The campaign in the Dardanelles prolonged rather than shortened the war. Confident in their military prowess, the Ottomans made considerable gains in Mesopotamia. They conquered Kut al-Amara in December 1915, taking over key positions held there by Townshend’s British army. Anxious that recent Ottoman victories might cause Muslim British subjects to rebel against the Allies, British officials planned an alliance with the Hashemite Sharif of Mecca, Husayn bin Ali, the custodian of Islam’s holiest shrines and a subject of the Ottoman sultan. This alliance, Rogan argues, intended to undermine both the power of the Ottoman Empire in the Middle East and the religious authority of the sultan over all Muslims. The Sharif, in his turn, thought that an alliance with the British would help accomplish his life’s dream project: the creation of an independent Arab state in the Middle East with him as its leader. The British supported the emergence of an Arab Revolt in the Peninsula and sent reliable officers to the conflict, including T. E. Laurence (known to Westerners as “Laurence of Arabia”), an intelligence officer and former Oxford archeologist. Laurence was supposed to coordinate efforts with Husayn’s sons, in particular with his eldest, Faysal, the future king of Syria and then Iraq. “So began the fateful link between the Hashemite revolt in Arabia and the British campaign in Palestine that, between them, would ultimately spell the downfall of the Ottoman Empire,” Rogan rightly notes (p. 309). The Ottomans lost Jerusalem on December 9, 1917, five months after Aqaba, where the Arabs recorded the greatest victory during the war and T. E. Laurence made his name. By this time, the Ottomans had surrendered three Muslim cities of great symbolic significance: the holy cities of Mecca and Jerusalem, as well as the former seat of the medieval Islamic caliphate, Baghdad. On top of that, several diplomatic Western designs of how to deal with the Middle Eastern territories of the Ottoman Empire, should the Allies win the war, had recorded considerable success. On May 16, 1916, the Sykes-Picot Agreement between the governments of the United Kingdom and France, which defined these states’ spheres of influence and control in the Middle East (provided that the Allies defeated Central Powers in the war), was signed in front of Russian officials. Rogan aptly points out that this agreement did not create the borders of the modern Middle East, as some would argue. In 1917, the Balfour Declaration expressing the British support for the establishment in Palestine of a national home for the Jewish people was made public. All these developments did not bode well for the Ottomans.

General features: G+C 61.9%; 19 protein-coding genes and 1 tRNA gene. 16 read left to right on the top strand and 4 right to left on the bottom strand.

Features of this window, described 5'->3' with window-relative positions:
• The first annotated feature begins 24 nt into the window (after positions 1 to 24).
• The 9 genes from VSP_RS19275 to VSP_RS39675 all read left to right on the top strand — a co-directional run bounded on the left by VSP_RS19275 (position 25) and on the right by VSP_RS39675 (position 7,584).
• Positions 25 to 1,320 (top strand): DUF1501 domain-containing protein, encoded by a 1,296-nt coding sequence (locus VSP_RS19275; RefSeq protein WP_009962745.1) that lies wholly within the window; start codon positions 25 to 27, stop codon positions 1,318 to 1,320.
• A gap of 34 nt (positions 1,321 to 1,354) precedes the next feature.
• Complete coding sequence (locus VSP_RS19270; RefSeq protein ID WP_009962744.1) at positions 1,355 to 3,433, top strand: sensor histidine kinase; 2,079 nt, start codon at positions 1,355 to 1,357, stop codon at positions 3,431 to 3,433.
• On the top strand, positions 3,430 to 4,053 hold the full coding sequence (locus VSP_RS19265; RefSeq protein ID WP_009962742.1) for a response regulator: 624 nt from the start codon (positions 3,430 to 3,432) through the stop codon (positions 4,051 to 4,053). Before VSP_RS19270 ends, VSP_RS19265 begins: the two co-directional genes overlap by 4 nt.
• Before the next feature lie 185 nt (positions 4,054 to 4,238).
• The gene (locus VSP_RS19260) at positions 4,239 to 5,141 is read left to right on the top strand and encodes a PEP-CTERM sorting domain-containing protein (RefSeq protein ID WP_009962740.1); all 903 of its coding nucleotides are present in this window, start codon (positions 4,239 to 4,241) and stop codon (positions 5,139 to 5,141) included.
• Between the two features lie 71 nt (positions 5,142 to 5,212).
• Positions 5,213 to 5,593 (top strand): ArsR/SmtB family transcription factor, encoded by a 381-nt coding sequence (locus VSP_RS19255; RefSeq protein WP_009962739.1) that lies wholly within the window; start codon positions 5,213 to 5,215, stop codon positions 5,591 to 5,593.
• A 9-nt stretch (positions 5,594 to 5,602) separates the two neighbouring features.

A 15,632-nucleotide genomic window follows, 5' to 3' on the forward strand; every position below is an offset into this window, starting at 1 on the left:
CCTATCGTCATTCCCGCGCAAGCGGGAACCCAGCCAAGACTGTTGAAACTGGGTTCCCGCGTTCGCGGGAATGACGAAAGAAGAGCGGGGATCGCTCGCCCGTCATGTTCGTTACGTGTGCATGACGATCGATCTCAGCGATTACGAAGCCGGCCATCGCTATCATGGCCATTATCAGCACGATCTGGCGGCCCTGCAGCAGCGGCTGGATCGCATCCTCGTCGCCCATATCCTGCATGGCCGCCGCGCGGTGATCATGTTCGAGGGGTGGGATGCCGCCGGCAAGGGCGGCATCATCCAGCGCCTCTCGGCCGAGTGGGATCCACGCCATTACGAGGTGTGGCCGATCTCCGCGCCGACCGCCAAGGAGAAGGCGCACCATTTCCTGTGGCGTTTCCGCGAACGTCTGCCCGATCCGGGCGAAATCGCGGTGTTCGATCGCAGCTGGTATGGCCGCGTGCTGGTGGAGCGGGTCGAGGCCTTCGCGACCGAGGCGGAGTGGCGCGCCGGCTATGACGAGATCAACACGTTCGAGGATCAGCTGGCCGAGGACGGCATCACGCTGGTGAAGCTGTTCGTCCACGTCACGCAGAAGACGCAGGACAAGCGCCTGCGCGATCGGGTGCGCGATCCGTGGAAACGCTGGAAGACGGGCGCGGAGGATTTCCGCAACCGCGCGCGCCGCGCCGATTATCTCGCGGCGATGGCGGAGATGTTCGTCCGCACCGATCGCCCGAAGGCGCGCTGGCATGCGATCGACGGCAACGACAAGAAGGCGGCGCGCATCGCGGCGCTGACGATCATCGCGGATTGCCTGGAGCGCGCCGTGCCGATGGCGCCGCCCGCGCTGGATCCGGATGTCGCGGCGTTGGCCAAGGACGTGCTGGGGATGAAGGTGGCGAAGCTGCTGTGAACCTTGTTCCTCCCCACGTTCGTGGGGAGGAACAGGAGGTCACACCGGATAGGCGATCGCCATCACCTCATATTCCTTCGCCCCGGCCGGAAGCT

Once Ottoman lines in Mesopotamia and Palestine had been breached by the end of 1917, the Ottoman army had to retreat, its place being gradually taken by well-provisioned Allied forces. Palestine fell into the hands of Allenby’s British army in September 1918, and Syria followed shortly within less than a month. The Allied advance in the Middle East dealt a major blow to the Central Powers. The entry of the United States into the war in 1917 had already weakened these powers on the western front, and their losses in the Middle East tilted the victory towards the Allies. The Central Powers’ failure on all fronts caused serious internal problems in the Ottoman Empire. The Unionist government collapsed in October 1918, breaking up for good the ruling triumvirate comprised of Talat (grand vizier), Enver (minister of war), and Cemal (minister of marine) Pashas, the three chief decision-making Ottomans during the war. The Ottoman Empire surrendered officially when the new government of Izzet Pasha signed the Moudros armistice on the Greek island of Lemnos on October 30, 1918. Rogan concludes his book with a discussion of the Paris Peace Conference in 1919, the severe terms imposed on the Ottoman state at Sèvres (August 1920), and the successful war led by Mustafa Kemal which resulted in the Allied powers’ recognition of Turkey’s independence and borders at Lausanne (July 1923). On October 29, 1923, the Turkish Republic was established, while the rest of the Ottoman Empire entered